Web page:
Economies of scale occur whenever a firm's marginal costs of production decrease. They can result from changes on a macroeconomic level, such as reduced borrowing costs or new infrastructure, or from improvements on a business-specific level. This means a firm can sometimes realize economies of scale, or diseconomies of scale, based on variables outside of its control.
Nineteenth-century economist Alfred Marshall was the first to distinguish between internal economies of scale, which are controlled by the firm, and external economies of scale, which impact the industry as a whole. Marshall argued that external economies of scale lead to positive externalities and greatly contribute to economic growth. The invention of the Internet has created external economies of scale for businesses of all types by reducing the cost and time required to gather information; communicate with consumers and partners; and speed up operations.
Internal economies of scale can arise from many different sources. Economic theory suggests economies of scale arise as firms begin to specialize in their operations. This specialization can happen in the production process, the administrative process or the distribution process. For example, in a very micro sense, employees who use a keyboard can increase their marginal productivity by becoming better typists, which reduces the cost, or time, of each additional word typed.
Technical economies of scale can be achieved by improving the capital equipment and production processes that a firm uses. When Henry Ford introduced the assembly line to his automobile manufacturing plant, he significantly improved his company's economy of scale. By the time other businesses began adopting his more efficient production process, the assembly line had moved from being an internal economy of scale to an external one.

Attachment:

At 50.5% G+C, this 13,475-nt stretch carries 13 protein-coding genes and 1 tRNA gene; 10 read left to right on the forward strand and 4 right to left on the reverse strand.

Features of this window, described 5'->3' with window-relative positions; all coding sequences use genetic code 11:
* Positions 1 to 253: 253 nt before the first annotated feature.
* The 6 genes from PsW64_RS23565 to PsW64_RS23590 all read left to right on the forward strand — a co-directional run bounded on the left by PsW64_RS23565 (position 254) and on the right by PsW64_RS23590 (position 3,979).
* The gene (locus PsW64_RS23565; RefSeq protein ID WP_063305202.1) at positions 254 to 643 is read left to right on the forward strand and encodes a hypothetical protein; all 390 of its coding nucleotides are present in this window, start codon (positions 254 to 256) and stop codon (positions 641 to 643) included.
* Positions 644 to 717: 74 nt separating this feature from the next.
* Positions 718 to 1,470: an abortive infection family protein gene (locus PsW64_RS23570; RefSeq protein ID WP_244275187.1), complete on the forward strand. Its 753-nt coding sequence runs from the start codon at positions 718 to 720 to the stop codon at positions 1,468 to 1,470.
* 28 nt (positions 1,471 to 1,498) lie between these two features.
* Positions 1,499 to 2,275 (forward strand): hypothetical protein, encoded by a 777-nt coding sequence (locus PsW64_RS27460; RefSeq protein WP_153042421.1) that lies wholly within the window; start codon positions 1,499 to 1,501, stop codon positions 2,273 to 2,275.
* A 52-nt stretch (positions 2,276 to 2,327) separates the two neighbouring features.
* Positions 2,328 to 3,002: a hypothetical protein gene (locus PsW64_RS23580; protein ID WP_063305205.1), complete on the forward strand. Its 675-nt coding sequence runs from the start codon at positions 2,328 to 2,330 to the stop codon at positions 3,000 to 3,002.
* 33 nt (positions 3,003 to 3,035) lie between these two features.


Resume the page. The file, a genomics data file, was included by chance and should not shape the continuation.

Some large, reputable firms can realize financial internal economies of scale by borrowing funds at lower interest rates than their competitors. Lower rates reduce the interest costs of capital expansion. This allows additional units to be produced with fewer input costs. On a more aggregate scale, financial external economies of scale can occur whenever the market rate of interest falls and borrowing costs decline across the entire economy.
Globalization has led large businesses to realize greater economies of scale by allowing them to pursue cheaper resources around the world. It may be cheaper, for instance, to employ labor in a workforce-rich developing country than in the United States. These scale economies do not just extend to labor; any input resource obtained at a lower cost can help reduce marginal costs, assuming the cost of finding, transporting or incorporating does not wash out any gains. Theoretically, globalization allows the productivity of the world to be maximized by allowing increased specialization, division of labor and economies of scale commensurate with the combined resources of the entire globe.